Fashion and shopping, Melbourne style


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Entries in textile (159)


Vive la liberté!

Aren’t they cute, the pair of them? On the right is Fifi; she is hugging Gingersnaps, who starred in a Bright Young Thing back in November last year.

Let’s start with you Fifi. How would you describe your style in general?

Fifi: Pretty; girly, but hopefully sophisticated. I like the classic French-Riviera style – white stripes with red or blue; and cute outfits like a recent nautical look I put together with a striped Marcs top.

And last time you described yourself ‘casual with a bit of rock n roll’, Gingersnaps. Yet today I find you both in floral Liberty prints! What’s going on?

Gingersnaps: It wasn’t the floral print that attracted me to this dress, although I did grow to appreciate Liberty prints from my time working at Alannah Hill. I remember a very cute pair of frilly knickers with a print of a girl with a poodle…

Fifi: I generally don’t like florals, but this top is a favourite. I really liked the colours, and the cut – particularly the halter neck and tie at the bottom. It’s from Fragile, which is a trés expensive maternity shop in South Melbourne. I wore it for both my pregnancies and loved it so much had it tailored to fit me now.

Gingersnaps: That’s exactly what I liked about my Lush dress: the cut, and the colours. My sister bought the dress first when she was working in the sales shop – all of my sisters and I have worked at Lush at some stage – and I loved it, so I bought one too. We got the last two size 8s.

So it was completely chance you both wore your ‘Liberties’ today? No phone calls in the morning?

Fifi: (laughs) No! It was going to be very hot, so I needed a cool top. The busy pattern needs to be teamed with something quite plain on the bottom – these nice-fitting black trousers are from Coopers St.

And you, Gingersnaps?

Gingersnaps: Yes, the weather forecast was a factor. When the temperature rises it’s time for Liberty prints, bare legs and light fabrics. And as little black as possible.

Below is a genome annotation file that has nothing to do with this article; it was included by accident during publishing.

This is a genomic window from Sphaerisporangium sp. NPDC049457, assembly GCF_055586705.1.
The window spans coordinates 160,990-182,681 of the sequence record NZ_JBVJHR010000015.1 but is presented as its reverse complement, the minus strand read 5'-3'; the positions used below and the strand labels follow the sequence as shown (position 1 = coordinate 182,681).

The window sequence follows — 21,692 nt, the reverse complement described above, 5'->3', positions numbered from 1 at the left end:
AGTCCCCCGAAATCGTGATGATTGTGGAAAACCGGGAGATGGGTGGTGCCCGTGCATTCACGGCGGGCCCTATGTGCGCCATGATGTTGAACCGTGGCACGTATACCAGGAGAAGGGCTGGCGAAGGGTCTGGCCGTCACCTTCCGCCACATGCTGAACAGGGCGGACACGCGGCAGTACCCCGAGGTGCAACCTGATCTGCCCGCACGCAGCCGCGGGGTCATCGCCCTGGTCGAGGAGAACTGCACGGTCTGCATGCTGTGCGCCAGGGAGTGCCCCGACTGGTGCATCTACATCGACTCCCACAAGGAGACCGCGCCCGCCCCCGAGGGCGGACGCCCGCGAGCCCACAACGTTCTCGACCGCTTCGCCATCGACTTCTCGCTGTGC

When the temperature rises it’s time for Liberty prints, bare legs and light fabrics. And as little black as possible.

How long does it take you both to get dressed in the morning?

Fifi: Just ten minutes. With two little ones I don’t have time to try five different looks any more like I used to.

Gingersnaps: No time at all today. It was an easy decision; it’s my coolest dress.

What about your accessories?

Fifi: Although I wasn’t wearing any jewellery today, because of the busy pattern and the high neck, the best accessories are earrings. I need to wear my hair up to accentuate the halter neckline. A chunky bracelet always looks good with this style too as my shoulders are bare. Oh, I also had some gorgeous leather, magenta and silver heels from Jigsaw, made in Spain.

Gingersnaps: I was wearing a little silver locket on a fine chain, a birthday present from my boyfriend last year. My Giallo ballet flats are just comfy to walk in.

You’ve worked in a few great fashion boutiques, Gingersnaps: Lush, Frauhaus, Alannah Hill. Great opportunity to increase your wardrobe with a staff discount! How often do you shop now?

Gingersnaps: Rarely. I’m too poor to buy what I really like – I have expensive taste. But when I do, it’s never department stores – I tend to wander into little boutiques, like Lush.

What about secondhand?

Gingersnaps: No, it just doesn’t suit me – I can never find anything that fits. I don’t have the patience to sift through the racks of grotty clothing. I do like shopping for secondhand furniture, and knick-knacks.

You mentioned you and your sister both bought this dress. Does this happen often?

Gingersnaps: All the time! My mum and my two sisters and I are all similar shapes, with similar taste which is convenient. Mum loves shopping – she should have been a stylist. We have stuff that passes from mum to sister to sister, so I guess you could say that’s where I shop. We’re good recyclers.